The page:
It has been another filled-to-the-brim two days at The Grange School in Santiago, Chile.
How I love it! Always wonderful to work with children, anytime, anywhere, with the added perk of teachers observing to consider new or forgotten ways of teaching. The number one comment that surfaces time and time again is how relaxed I am with the kids, how much I enjoy them and enjoy playing with them, how much space I give them to figure things out without jumping in so quickly. And as a result, how thoroughly engaged they are, how well-behaved without any threats of sticks nor promised rewards of carrots. And how much they can accomplish in a short time as we move step-by-step from one thing to another that grows to a final performance in a mere 45 minutes.
As always, my optimism about the world was not only affirmed by the reaction of the children, but by the insightful comments of the observing teachers. We had a stirring discussion about assessment and not a single teacher was advocating that we judge, sort, label and pit children against each other in the old tired competitive game of winners and losers. There were strategies about how to do minimal harm with the mandate of grading and head-shaking as to how weird it is to brainstorm how to do less harm to children in schools instead of gather our intelligences to consider how to do more good and give more help and aim for more healing.
After one of my model classes as to precisely how to do that— my Boom Chick a Boom shtick, one girl took my breath away with her comment. In this class, 10 kids are seated at instruments in a circle and 10 more placed in-between each instrument studying what to play. At a cue in the music, everyone moves over one slot and the song resumes, the observers now players and the players observers of the next part of the music. Not only does everyone get to be inside the music from a different vantage point, but the music itself is swingin’ and the kids are so thrilled to be playing in a jazz style. At the end of this 6th grade class, I asked who received help and who gave help. For often when we switch, a child might note that the new person playing the part they just played is having trouble. And because we humans are made to help each other, the kids do just that. Unless we create a situation where that inherent motivation is short-circuited— like announcing that we will grade everyone and put them in competition with each other. As we so sadly do.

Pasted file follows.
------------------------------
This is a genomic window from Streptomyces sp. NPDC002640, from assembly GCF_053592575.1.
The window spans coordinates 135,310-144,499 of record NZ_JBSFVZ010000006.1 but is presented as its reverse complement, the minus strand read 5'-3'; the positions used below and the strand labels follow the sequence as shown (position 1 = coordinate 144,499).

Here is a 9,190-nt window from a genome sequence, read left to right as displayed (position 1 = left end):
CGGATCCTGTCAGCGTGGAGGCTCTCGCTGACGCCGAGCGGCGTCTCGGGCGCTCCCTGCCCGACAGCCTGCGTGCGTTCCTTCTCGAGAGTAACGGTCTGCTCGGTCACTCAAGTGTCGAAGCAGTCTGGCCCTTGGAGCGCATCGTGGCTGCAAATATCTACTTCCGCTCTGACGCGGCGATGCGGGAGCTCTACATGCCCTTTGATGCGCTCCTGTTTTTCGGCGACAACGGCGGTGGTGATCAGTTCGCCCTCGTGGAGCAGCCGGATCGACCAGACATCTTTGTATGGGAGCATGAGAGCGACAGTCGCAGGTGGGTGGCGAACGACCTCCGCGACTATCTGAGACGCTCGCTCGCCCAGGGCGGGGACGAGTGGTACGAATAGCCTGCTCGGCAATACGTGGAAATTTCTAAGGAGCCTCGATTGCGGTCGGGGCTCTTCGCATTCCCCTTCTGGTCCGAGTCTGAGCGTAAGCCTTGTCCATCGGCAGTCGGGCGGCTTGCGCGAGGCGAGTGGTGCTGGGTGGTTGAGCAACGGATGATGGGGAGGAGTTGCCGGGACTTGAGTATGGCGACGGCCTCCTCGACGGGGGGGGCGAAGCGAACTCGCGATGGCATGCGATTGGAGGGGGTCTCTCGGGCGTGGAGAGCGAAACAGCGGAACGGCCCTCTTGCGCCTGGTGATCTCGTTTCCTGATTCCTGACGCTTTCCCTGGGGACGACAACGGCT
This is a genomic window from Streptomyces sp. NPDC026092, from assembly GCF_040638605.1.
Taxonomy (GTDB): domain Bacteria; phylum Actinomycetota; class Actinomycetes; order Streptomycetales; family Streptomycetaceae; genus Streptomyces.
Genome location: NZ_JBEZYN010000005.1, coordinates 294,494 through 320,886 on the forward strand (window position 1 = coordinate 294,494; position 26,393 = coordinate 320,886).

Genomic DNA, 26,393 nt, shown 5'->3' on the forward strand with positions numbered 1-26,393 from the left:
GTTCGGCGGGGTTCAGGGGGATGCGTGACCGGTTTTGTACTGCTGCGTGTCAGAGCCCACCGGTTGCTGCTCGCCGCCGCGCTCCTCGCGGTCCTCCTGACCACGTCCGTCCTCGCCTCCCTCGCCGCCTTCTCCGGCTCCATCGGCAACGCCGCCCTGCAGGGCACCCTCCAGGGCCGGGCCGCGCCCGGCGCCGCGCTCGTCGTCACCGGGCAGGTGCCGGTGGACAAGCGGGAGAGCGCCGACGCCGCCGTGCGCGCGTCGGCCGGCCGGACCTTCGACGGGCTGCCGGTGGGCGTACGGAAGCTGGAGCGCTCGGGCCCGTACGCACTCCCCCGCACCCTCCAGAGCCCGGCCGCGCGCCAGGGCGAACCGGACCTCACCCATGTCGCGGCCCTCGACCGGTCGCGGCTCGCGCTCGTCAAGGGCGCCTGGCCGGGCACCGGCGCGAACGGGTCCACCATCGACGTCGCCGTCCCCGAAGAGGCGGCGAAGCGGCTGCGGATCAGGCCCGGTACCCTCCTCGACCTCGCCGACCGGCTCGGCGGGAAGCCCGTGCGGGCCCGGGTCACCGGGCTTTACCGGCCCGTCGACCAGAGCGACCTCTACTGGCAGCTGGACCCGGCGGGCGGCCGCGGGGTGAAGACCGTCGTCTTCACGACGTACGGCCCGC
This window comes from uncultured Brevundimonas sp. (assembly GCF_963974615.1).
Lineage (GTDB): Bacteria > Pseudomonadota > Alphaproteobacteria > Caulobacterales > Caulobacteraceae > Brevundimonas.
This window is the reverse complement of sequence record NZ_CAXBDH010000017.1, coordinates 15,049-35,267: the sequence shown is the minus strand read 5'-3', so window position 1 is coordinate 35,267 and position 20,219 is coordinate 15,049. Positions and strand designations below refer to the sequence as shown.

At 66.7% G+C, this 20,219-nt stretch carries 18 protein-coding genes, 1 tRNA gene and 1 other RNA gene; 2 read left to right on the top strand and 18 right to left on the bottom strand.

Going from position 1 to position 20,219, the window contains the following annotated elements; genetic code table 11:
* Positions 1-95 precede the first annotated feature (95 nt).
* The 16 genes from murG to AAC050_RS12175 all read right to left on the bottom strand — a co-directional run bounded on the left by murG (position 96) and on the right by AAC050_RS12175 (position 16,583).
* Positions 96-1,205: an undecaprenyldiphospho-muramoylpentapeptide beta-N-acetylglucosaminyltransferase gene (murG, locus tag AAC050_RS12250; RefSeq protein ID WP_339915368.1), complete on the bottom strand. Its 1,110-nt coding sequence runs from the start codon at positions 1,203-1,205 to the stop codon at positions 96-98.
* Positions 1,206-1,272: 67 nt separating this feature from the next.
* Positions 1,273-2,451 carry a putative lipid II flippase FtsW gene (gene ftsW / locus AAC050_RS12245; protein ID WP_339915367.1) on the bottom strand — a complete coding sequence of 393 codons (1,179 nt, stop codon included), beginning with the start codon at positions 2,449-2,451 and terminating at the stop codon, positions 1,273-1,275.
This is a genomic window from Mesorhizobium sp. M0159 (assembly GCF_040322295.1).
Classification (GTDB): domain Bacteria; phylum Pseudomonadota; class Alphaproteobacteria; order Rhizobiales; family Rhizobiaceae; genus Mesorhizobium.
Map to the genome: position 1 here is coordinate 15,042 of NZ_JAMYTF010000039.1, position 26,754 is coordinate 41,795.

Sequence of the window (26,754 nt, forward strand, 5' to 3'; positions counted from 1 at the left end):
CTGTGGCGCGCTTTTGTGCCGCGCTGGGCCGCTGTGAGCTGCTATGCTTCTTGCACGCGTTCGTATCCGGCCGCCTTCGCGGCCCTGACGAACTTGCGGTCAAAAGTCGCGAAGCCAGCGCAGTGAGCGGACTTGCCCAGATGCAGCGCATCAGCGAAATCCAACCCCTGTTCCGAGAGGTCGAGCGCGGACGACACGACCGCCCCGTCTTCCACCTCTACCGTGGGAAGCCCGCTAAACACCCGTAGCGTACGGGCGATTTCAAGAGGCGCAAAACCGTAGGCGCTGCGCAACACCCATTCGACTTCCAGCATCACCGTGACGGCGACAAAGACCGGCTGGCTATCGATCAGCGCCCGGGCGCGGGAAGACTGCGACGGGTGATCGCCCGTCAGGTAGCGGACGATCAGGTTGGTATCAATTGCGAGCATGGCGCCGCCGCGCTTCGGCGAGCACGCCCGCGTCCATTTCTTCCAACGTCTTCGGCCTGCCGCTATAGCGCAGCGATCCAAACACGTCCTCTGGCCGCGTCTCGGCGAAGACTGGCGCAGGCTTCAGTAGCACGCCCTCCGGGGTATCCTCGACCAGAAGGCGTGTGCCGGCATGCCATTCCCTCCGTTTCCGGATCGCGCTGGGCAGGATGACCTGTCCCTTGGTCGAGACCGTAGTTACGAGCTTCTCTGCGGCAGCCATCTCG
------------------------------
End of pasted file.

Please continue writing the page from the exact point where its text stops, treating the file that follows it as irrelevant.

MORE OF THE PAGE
I asked one girl why she helped another girl and without missing a beat, she replied:
“So that she could enjoy to the maximum the feeling of achievement when you play something that sounds good.”
Nothing further need be said.